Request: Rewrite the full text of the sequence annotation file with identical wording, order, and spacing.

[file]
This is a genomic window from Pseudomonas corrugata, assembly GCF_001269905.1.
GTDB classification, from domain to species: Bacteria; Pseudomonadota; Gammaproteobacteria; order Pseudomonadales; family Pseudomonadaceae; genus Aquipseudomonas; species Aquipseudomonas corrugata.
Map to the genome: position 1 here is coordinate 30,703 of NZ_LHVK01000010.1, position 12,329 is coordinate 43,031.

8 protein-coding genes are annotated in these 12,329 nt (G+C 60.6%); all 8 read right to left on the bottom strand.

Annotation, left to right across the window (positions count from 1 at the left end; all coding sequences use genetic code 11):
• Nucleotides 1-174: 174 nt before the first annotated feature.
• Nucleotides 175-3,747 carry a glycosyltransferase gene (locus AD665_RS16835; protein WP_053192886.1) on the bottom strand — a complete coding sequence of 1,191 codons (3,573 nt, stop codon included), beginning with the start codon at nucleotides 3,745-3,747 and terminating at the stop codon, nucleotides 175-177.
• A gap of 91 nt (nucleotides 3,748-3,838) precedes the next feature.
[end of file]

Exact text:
This is a genomic window from Pseudomonas corrugata, assembly GCF_001269905.1.
GTDB classification, from domain to species: Bacteria; Pseudomonadota; Gammaproteobacteria; order Pseudomonadales; family Pseudomonadaceae; genus Aquipseudomonas; species Aquipseudomonas corrugata.
Map to the genome: position 1 here is coordinate 30,703 of NZ_LHVK01000010.1, position 12,329 is coordinate 43,031.

8 protein-coding genes are annotated in these 12,329 nt (G+C 60.6%); all 8 read right to left on the bottom strand.

Annotation, left to right across the window (positions count from 1 at the left end; all coding sequences use genetic code 11):
• Nucleotides 1-174: 174 nt before the first annotated feature.
• Nucleotides 175-3,747 carry a glycosyltransferase gene (locus AD665_RS16835; protein WP_053192886.1) on the bottom strand — a complete coding sequence of 1,191 codons (3,573 nt, stop codon included), beginning with the start codon at nucleotides 3,745-3,747 and terminating at the stop codon, nucleotides 175-177.
• A gap of 91 nt (nucleotides 3,748-3,838) precedes the next feature.